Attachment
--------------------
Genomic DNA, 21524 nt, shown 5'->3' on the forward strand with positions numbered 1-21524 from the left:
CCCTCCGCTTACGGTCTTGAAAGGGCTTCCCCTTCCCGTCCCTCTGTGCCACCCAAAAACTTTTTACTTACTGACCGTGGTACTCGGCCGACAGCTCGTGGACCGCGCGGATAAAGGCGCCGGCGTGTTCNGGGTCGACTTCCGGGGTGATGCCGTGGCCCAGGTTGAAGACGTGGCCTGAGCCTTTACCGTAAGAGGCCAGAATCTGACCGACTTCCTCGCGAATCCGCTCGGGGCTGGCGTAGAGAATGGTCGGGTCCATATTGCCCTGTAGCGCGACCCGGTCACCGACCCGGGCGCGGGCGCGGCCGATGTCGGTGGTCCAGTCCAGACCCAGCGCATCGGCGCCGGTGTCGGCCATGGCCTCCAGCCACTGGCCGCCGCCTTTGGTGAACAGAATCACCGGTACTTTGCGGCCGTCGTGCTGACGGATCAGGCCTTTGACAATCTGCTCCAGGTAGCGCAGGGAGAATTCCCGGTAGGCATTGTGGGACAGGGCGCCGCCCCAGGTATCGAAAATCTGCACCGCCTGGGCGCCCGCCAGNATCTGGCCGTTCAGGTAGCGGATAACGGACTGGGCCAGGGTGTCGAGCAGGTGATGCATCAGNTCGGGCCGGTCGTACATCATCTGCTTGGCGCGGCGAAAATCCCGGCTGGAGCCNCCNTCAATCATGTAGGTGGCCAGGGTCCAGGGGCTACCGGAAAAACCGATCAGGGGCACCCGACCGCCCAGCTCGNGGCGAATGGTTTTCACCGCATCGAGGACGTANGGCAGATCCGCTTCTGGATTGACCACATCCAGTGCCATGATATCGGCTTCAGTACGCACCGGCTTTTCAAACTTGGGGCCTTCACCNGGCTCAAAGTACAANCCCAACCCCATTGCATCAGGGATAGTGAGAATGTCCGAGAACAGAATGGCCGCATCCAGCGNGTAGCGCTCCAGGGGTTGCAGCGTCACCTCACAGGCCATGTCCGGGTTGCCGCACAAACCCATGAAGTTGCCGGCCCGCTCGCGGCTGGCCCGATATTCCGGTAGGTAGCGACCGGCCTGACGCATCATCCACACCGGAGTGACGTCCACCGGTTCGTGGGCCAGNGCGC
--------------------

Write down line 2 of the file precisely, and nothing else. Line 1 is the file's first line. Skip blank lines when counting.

CCCTCCGCTTACGGTCTTGAAAGGGCTTCCCCTTCCCGTCCCTCTGTGCCACCCAAAAACTTTTTACTTACTGACCGTGGTACTCGGCCGACAGCTCGTGGACCGCGCGGATAAAGGCGCCGGCGTGTTCNGGGTCGACTTCCGGGGTGATGCCGTGGCCCAGGTTGAAGACGTGGCCTGAGCCTTTACCGTAAGAGGCCAGAATCTGACCGACTTCCTCGCGAATCCGCTCGGGGCTGGCGTAGAGAATGGTCGGGTCCATATTGCCCTGTAGCGCGACCCGGTCACCGACCCGGGCGCGGGCGCGGCCGATGTCGGTGGTCCAGTCCAGACCCAGCGCATCGGCGCCGGTGTCGGCCATGGCCTCCAGCCACTGGCCGCCGCCTTTGGTGAACAGAATCACCGGTACTTTGCGGCCGTCGTGCTGACGGATCAGGCCTTTGACAATCTGCTCCAGGTAGCGCAGGGAGAATTCCCGGTAGGCATTGTGGGACAGGGCGCCGCCCCAGGTATCGAAAATCTGCACCGCCTGGGCGCCCGCCAGNATCTGGCCGTTCAGGTAGCGGATAACGGACTGGGCCAGGGTGTCGAGCAGGTGATGCATCAGNTCGGGCCGGTCGTACATCATCTGCTTGGCGCGGCGAAAATCCCGGCTGGAGCCNCCNTCAATCATGTAGGTGGCCAGGGTCCAGGGGCTACCGGAAAAACCGATCAGGGGCACCCGACCGCCCAGCTCGNGGCGAATGGTTTTCACCGCATCGAGGACGTANGGCAGATCCGCTTCTGGATTGACCACATCCAGTGCCATGATATCGGCTTCAGTACGCACCGGCTTTTCAAACTTGGGGCCTTCACCNGGCTCAAAGTACAANCCCAACCCCATTGCATCAGGGATAGTGAGAATGTCCGAGAACAGAATGGCCGCATCCAGCGNGTAGCGCTCCAGGGGTTGCAGCGTCACCTCACAGGCCATGTCCGGGTTGCCGCACAAACCCATGAAGTTGCCGGCCCGCTCGCGGCTGGCCCGATATTCCGGTAGGTAGCGACCGGCCTGACGCATCATCCACACCGGAGTGACGTCCACCGGTTCGTGGGCCAGNGCGC